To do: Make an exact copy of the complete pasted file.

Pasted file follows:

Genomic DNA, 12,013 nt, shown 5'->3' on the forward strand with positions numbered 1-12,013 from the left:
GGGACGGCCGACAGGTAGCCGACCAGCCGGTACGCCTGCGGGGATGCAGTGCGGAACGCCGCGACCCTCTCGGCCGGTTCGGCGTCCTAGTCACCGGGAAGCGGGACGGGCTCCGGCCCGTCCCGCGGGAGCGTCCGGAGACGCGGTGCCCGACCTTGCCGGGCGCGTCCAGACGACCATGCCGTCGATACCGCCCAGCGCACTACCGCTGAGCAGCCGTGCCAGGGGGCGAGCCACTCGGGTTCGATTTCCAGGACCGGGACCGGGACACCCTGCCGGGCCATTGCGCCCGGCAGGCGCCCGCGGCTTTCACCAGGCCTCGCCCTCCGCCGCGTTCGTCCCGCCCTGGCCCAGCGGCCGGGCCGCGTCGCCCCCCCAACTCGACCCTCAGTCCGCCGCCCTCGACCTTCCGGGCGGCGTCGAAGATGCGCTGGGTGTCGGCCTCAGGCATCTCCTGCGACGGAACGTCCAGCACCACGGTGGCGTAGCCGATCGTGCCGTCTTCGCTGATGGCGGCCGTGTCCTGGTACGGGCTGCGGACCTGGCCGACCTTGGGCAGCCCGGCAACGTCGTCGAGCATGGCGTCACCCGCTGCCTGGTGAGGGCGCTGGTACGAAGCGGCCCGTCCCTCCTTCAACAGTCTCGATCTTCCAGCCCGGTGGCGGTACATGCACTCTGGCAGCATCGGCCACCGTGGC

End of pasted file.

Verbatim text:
Genomic DNA, 12,013 nt, shown 5'->3' on the forward strand with positions numbered 1-12,013 from the left:
GGGACGGCCGACAGGTAGCCGACCAGCCGGTACGCCTGCGGGGATGCAGTGCGGAACGCCGCGACCCTCTCGGCCGGTTCGGCGTCCTAGTCACCGGGAAGCGGGACGGGCTCCGGCCCGTCCCGCGGGAGCGTCCGGAGACGCGGTGCCCGACCTTGCCGGGCGCGTCCAGACGACCATGCCGTCGATACCGCCCAGCGCACTACCGCTGAGCAGCCGTGCCAGGGGGCGAGCCACTCGGGTTCGATTTCCAGGACCGGGACCGGGACACCCTGCCGGGCCATTGCGCCCGGCAGGCGCCCGCGGCTTTCACCAGGCCTCGCCCTCCGCCGCGTTCGTCCCGCCCTGGCCCAGCGGCCGGGCCGCGTCGCCCCCCCAACTCGACCCTCAGTCCGCCGCCCTCGACCTTCCGGGCGGCGTCGAAGATGCGCTGGGTGTCGGCCTCAGGCATCTCCTGCGACGGAACGTCCAGCACCACGGTGGCGTAGCCGATCGTGCCGTCTTCGCTGATGGCGGCCGTGTCCTGGTACGGGCTGCGGACCTGGCCGACCTTGGGCAGCCCGGCAACGTCGTCGAGCATGGCGTCACCCGCTGCCTGGTGAGGGCGCTGGTACGAAGCGGCCCGTCCCTCCTTCAACAGTCTCGATCTTCCAGCCCGGTGGCGGTACATGCACTCTGGCAGCATCGGCCACCGTGGC